Hot Summer Streets

Taylor Swift remains one of the other ladies of the moment, everyone frantically queuing for tickets for the European leg of her Eras tour next summer and with the release this week of the Taylor's Version re-recording of her 2010 album Speak Now. She is also new to the Top 10 the re-promoted Cruel Summer, the four year old song clearly more than just a passing novelty and now leaping to No.6 to become her 22nd Top 10 hit single on these shores.

I mentioned that everyone else was staying out of the way of Olivia Rodrigo, hence the startling lack of other new entries this week. Fortune however favoured the boldness of D-Block Europe who combine with Clavish on new single Pakistan. Their 45th chart entry in all, it becomes only their third Top 10 single as it touches down at No.10, their biggest chart hit since Rocket Science peaked at No.9 in November last year.


Red China Johnny Ray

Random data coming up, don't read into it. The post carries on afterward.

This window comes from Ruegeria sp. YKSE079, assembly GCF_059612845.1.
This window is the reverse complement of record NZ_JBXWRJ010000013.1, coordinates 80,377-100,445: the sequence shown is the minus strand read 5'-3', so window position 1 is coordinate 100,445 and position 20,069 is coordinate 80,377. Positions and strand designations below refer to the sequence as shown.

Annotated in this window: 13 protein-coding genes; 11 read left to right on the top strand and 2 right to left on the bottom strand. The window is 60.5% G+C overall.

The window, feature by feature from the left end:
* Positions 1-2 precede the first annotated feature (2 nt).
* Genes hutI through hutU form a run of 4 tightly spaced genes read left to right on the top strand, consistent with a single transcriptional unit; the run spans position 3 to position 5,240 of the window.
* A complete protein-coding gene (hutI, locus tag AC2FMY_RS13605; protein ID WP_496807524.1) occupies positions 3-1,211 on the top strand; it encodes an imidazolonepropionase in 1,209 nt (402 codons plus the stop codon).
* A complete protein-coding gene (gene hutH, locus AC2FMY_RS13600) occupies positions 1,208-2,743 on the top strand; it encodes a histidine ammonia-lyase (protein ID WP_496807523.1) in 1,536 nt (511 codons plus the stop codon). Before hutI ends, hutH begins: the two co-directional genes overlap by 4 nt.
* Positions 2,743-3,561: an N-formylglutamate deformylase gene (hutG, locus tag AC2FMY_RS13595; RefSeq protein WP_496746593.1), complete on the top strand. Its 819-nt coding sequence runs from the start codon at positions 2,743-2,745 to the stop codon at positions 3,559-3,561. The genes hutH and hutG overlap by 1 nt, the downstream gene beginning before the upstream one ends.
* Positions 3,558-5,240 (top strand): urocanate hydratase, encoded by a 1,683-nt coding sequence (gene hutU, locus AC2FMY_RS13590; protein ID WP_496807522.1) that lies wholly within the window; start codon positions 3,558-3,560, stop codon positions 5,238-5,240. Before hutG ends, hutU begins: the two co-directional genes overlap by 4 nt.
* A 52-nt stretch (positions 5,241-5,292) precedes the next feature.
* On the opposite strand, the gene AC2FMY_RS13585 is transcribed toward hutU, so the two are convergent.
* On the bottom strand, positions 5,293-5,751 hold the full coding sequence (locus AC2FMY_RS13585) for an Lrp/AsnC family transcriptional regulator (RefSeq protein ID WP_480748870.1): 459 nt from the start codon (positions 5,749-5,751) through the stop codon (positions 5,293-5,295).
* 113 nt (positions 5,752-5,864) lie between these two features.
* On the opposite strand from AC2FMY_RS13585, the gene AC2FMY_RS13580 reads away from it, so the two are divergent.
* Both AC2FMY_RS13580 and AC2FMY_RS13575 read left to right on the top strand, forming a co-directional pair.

Its chart performance didn't quite live up to the online chatter, but it would be wrong to not mention the arrival at No.52 of We Didn't Start The Fire by Fall Out Boy. A classic example of covering the theoretically uncoverable, the song is a modern day take on Billy Joel's celebrated "history of the world post WWII in four minutes" track which was a worldwide smash hit for him back in 1989. Now 30 years out of date, anyone taking on the song has to take on the challenge of bringing it up to date, which is precisely what the American rock band have done. Picking up where the original left off we rattle through "Kurt Cobain, Pokemon, Tiger Woods, MySpace" and many other cultural reference points, although Fall Out Boy don't quite respect the chronological nature of Joel's original given that "Prince and The Queen die" refers to events that took place eight years apart. But who cares, it is still a great deal of fun. A low level chart entry it may be but it is still the biggest hit single for Fall Out Boy since Centuries reached No.22 in September 2014 - leaving aside lead singer Patrick Stump's appearance on Summer Days by Martin Garrix which was a No.26 hit in the summer of 2019.